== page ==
Anyway, what issue am I talking about?  I continue to hear executives and investor-relations officers say, “I don’t see why short-term trading matters when we’re focused on long-term investors.”

I hear some of you groaning.  “Quast,” you moan. “We don’t want to keep hearing the same stuff.”  I get that. If you already know the answer, you can cut out of the Market Structure Map early today.  Catch you next week.

The rest of you, if you’ve got a tickling there in the back of your head like a sneeze forming in the nose that you really don’t want the CFO to ask you why market structure matters, then let’s talk about houses.

Big money tracks residential real estate – houses. Just this week we had or will have reports on new home sales, the Federal Home Financing Administration’s housing index, the Case-Shiller Home Price Index, mortgage applications, and pending home sales. Decisions about construction, banking, credit-extension and more depend on these data.  They’re part of certain GDP components.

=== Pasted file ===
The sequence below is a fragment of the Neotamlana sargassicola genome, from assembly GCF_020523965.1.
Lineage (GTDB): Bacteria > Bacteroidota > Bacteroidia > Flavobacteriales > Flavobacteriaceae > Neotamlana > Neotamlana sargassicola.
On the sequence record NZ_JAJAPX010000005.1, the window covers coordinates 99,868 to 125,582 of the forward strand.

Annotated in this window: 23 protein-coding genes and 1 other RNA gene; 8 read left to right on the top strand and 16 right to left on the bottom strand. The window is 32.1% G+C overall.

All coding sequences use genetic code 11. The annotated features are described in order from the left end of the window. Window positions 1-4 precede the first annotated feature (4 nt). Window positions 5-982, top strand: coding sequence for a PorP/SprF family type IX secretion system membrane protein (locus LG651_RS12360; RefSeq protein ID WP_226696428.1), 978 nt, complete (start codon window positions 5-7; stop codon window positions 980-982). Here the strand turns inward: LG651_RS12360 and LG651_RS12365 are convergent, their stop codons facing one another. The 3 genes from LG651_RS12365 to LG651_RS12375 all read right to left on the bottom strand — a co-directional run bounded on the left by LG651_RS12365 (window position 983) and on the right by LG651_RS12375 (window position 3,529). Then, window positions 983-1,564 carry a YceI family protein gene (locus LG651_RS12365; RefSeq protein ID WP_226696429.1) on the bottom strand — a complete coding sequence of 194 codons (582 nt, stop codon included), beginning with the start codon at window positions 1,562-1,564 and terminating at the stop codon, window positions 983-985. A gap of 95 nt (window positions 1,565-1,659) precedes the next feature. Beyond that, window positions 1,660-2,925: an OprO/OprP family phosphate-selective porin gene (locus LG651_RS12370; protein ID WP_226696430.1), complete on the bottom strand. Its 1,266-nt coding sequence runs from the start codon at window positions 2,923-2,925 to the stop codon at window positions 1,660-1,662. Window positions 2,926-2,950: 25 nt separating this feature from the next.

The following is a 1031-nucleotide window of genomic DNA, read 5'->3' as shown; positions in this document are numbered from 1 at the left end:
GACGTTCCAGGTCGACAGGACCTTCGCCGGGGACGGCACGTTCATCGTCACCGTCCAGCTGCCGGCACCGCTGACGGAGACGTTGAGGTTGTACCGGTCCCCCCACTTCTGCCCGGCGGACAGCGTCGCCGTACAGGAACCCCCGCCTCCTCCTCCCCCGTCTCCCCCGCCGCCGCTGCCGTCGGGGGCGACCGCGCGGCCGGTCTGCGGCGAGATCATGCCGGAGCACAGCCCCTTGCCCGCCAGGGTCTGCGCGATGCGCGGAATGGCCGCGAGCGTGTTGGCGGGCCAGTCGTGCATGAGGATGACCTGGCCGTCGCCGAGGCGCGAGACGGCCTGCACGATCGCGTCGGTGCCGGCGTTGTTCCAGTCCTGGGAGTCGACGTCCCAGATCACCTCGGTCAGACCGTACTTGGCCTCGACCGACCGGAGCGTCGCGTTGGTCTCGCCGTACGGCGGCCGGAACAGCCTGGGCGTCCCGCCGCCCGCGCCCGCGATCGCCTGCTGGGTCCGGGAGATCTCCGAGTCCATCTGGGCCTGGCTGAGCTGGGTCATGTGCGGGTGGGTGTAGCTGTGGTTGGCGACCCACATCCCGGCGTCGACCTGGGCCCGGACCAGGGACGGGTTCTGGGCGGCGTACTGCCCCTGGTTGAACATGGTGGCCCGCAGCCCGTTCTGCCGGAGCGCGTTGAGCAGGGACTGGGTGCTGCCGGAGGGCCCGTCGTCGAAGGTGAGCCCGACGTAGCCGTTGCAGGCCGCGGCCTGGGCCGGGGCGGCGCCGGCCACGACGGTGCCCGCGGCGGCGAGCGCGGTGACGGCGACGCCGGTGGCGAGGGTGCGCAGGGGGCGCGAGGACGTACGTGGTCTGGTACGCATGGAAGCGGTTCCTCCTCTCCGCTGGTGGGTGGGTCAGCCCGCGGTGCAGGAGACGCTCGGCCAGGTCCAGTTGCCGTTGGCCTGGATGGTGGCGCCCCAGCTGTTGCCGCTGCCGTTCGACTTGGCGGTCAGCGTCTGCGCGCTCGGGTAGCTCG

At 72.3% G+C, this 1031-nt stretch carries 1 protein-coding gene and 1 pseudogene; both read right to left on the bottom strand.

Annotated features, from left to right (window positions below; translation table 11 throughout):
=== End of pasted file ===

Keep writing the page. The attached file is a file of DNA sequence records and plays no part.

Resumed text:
Now suppose it was unclear who was buying and selling houses, whether the sales were cash or financed, how much of the volume of new and existing home-sales were simply transactions between brokers trying to pump up volumes (suppose it were half!), whether mortgage applications were real or indications of interest that wouldn’t materialize, and 35% of all home-sales were in the dark with nothing more known about them save the net number. (more…)

Big ModernIR News

Some would argue I should’ve hit him.

Only kidding! But let me tell you a story.  I was driving yesterday and saw approaching from the left at a good clip on a skateboard some lout on the sidewalk in backward cap and shorts, head down over his phone and ear buds in. There was a stop sign on his side not on mine but he never looked up and didn’t see me until he clattered into the street, where I’d stopped despite an opposite urge.  He didn’t say thanks or whew or anything, just skittered off, nose in phone. He wasn’t a kid either, probably in his 20s.

This to me is a metaphor for the markets. It’s easy to get discouraged about the future.  More on that in a bit. And that’s not the big news.  This is: